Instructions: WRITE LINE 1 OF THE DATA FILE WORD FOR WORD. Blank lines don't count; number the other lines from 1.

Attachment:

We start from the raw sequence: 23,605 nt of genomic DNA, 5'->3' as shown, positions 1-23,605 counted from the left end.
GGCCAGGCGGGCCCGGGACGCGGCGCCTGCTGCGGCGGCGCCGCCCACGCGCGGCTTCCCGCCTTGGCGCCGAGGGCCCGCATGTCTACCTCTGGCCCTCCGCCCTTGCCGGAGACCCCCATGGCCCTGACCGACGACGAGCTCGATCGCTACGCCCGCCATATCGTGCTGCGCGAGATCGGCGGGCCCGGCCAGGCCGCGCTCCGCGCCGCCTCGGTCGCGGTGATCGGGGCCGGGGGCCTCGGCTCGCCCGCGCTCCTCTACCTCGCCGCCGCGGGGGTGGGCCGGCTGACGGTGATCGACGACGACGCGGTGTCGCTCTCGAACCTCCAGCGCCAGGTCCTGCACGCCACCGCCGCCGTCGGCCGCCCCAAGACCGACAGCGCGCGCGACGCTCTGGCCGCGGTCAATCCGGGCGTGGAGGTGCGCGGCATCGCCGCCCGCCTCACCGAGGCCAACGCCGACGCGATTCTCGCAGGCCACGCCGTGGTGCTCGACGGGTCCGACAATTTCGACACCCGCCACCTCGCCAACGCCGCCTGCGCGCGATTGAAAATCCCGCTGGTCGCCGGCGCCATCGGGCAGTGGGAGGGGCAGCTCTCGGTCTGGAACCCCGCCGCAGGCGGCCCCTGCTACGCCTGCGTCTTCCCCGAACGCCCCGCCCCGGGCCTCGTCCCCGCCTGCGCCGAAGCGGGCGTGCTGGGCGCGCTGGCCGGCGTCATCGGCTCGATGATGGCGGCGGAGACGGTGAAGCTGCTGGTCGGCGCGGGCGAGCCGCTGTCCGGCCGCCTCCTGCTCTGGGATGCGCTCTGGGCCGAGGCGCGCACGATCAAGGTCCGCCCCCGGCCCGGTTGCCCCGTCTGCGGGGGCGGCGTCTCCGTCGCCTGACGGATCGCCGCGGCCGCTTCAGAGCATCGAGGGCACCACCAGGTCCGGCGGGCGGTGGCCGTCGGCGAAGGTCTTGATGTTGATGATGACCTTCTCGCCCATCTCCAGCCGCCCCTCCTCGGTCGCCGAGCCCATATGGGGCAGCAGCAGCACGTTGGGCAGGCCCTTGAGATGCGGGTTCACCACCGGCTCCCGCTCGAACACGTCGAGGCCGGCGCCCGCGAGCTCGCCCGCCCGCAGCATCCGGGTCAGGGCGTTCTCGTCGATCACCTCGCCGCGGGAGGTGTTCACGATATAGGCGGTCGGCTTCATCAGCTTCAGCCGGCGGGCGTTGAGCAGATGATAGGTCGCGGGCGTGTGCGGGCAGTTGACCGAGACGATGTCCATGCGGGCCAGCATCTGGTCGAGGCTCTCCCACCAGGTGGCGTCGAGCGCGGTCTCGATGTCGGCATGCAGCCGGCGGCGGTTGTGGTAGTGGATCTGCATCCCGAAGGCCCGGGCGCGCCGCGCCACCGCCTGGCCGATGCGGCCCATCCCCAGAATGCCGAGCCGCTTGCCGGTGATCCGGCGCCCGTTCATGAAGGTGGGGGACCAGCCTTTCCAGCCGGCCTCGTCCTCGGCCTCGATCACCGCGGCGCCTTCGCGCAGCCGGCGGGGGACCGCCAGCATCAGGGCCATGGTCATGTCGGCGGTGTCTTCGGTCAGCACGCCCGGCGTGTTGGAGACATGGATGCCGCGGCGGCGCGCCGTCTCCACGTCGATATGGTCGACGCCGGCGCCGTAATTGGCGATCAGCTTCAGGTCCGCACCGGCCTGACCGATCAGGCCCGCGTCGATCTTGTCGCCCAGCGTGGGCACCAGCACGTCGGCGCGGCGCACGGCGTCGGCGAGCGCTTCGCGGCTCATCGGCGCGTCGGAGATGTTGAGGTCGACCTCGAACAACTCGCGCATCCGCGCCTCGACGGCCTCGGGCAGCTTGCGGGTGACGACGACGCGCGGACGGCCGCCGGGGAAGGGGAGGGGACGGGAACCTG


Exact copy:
We start from the raw sequence: 23,605 nt of genomic DNA, 5'->3' as shown, positions 1-23,605 counted from the left end.